Self-compassion in our most difficult moments
Written by Lisa Baylis, MEd
Published byPESI Inc.
Last updated: 08/02/2023
I love teaching mindfulness to students. For years, I made an effort to introduce an eight-week mindfulness course to every ninth grader at my school.
One day, I showed up and was feeling weary and low. My son was home sick from school, my daughter was in daycare (and I was sure she was coming down with something), and my husband and I had had a fight that morning. I wasn’t feeling emotionally or physically well. I was also at a point in my career where many things were hard for me: I wasn’t sure I was effectively helping students, I felt like I was working too much, and I wasn’t creating the impact in my school that I wanted to. I was on the verge of burning out.
Although teaching mindfulness to students usually made me feel better, that morning I led a group of students who weren’t receptive to mindfulness ideas. They were challenging me on lots of practices. When I shared about an upcoming mental health event I was hosting away from the school, one particular student asked, “Will you be there?” I was taken aback and replied, “Of course. Does that matter?” to which he cruelly replied, “It sure does. No one wants to go if you’re there.”
I could feel the tears of rage and hurt come up, but instead of crying in front of this class (remember, I wasn’t at my baseline of being well and was cusping on burnout) I walked out. I left the classroom. I left that student, as well as all the other students who were in shock that he had just said this to me—and more in shock that I was on the verge of tears.
Free resources to help educators practice mindfulness and self-compassion
Have you had a moment like this in your career, where you just walked out of your classroom—or perhaps stayed and ended up in tears? Have you had days where, intentionally or not, your students hurt you? If so, you’re not alone. This happens to too many educators, leaving them feeling embarrassed, angry, and wanting to leave the profession.
My book, “Self-Compassion for Educators,” provides the tools and practices to understand why we need to focus on educators if we want to increase student well-being. Many of us know that self-care is an integral part of our well-being, but is it enough? And how can we care for ourselves when we may be barely functioning at school, in our classrooms, and sometimes even at home? Why are these conversations so meaningful right now?
In “Self-Compassion for Educators,” we examine the concepts of stress, burnout, and compassion fatigue as the main obstacles in educators’ individual well-being. We also realize that we’re not alone in these challenges and that a collective movement needs to happen to care for us all.
To help you practice self-compassion, even in the moments when it’s most challenging, I’m offering free exercises from the book.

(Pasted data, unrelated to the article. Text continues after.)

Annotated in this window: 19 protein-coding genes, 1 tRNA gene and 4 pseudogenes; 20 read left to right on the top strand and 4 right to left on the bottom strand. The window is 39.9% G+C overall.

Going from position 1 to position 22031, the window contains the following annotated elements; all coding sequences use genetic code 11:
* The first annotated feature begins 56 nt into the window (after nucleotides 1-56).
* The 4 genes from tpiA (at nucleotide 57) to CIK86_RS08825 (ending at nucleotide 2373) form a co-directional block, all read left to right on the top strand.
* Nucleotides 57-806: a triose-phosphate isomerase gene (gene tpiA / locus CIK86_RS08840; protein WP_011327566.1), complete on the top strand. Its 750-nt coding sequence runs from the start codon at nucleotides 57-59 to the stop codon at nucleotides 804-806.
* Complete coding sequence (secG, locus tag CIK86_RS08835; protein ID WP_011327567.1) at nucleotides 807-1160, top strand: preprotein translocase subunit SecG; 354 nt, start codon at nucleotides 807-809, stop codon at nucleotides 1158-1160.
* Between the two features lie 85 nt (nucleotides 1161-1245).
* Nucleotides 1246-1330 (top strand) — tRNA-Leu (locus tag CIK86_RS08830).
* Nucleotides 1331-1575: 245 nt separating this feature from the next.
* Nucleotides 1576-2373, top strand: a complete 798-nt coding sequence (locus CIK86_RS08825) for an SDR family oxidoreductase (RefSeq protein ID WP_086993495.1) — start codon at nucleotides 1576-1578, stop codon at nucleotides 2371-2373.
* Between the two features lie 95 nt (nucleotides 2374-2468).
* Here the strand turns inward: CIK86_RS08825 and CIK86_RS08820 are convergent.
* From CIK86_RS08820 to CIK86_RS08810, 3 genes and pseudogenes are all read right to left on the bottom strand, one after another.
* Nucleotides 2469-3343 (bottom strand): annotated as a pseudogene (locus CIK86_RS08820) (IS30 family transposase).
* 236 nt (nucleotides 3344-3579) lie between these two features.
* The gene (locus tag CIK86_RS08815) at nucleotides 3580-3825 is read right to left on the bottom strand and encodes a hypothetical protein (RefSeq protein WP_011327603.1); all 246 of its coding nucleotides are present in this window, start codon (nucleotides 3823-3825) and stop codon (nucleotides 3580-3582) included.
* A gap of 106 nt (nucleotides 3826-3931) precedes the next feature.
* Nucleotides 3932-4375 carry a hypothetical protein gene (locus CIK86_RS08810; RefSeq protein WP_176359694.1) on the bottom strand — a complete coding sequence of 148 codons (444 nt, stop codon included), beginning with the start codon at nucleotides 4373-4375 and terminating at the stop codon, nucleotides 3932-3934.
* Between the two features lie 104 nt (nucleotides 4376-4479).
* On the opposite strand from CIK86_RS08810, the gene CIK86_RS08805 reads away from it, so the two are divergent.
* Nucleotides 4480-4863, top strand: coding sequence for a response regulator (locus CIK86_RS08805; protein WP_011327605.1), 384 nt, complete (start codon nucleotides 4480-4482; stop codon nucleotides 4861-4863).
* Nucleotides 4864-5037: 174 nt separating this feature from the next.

These simple exercises are perfect for moments when you feel stressed or frustrated. They encourage mindful awareness and self-compassion, so you can navigate your most difficult moments without being overwhelmed by them.
Get more simple, accessible, and easy-to-use practices
There’s never been a time when educators have felt such overwhelming levels of stress, burnout, and exhaustion.Yet we still depend on them to be a positive guiding force in our children’s lives—often playing simultaneous roles as educator, parent, mental health counselor, and caring friend. To fulfill these vital roles, it’s abundantly clear that teachers need to develop resiliency both inside and outside the classroom.
Written by a fellow educator, this book provides teachers with simple, accessible, and easy-to-use practices that will inspire them to care for themselves instead of adding to their chaos, so they can continue in the profession they love.
In “Self-Compassion for Educators,” busy and overwhelmed teachers can learn how to:
- Reduce feelings of shame, criticism, and self-doubt
- Anchor themselves to the present moment
- Develop greater compassion for themselves and others
- Mitigate the effects of chronic stress and develop resilience
- Cultivate a sense of gratitude
- Practice self-care routines that create sustainable well-being
- Avoid exhaustion and burnout
Lisa Baylis, MEd, has been sharing well-being strategies for the last 20 years. A natural-born connector with an innate ability to make people feel valued and heard, she is a teacher, school counselor, facilitator, and mother. Trained by mindful self-compassion pioneers Chris Germer and Kristin Neff, Baylis is also a certified mindful self-compassion (MSC) teacher. Her accessible and inclusive presentations have built her a reputation as one of the most trusted self-compassion experts for educators in North America.
Learn more about Lisa Baylis’s educational products, including upcoming live seminars.
About the publisher
For more than 40 years, nonprofit organization PESI, Inc., has provided cutting-edge continuing education to professionals across the nation. Working alongside the world’s leading experts, PESI educates and instructs the general public, public organizations, private industry, students, and professionals in acquiring, developing, and enhancing their knowledge and skills.
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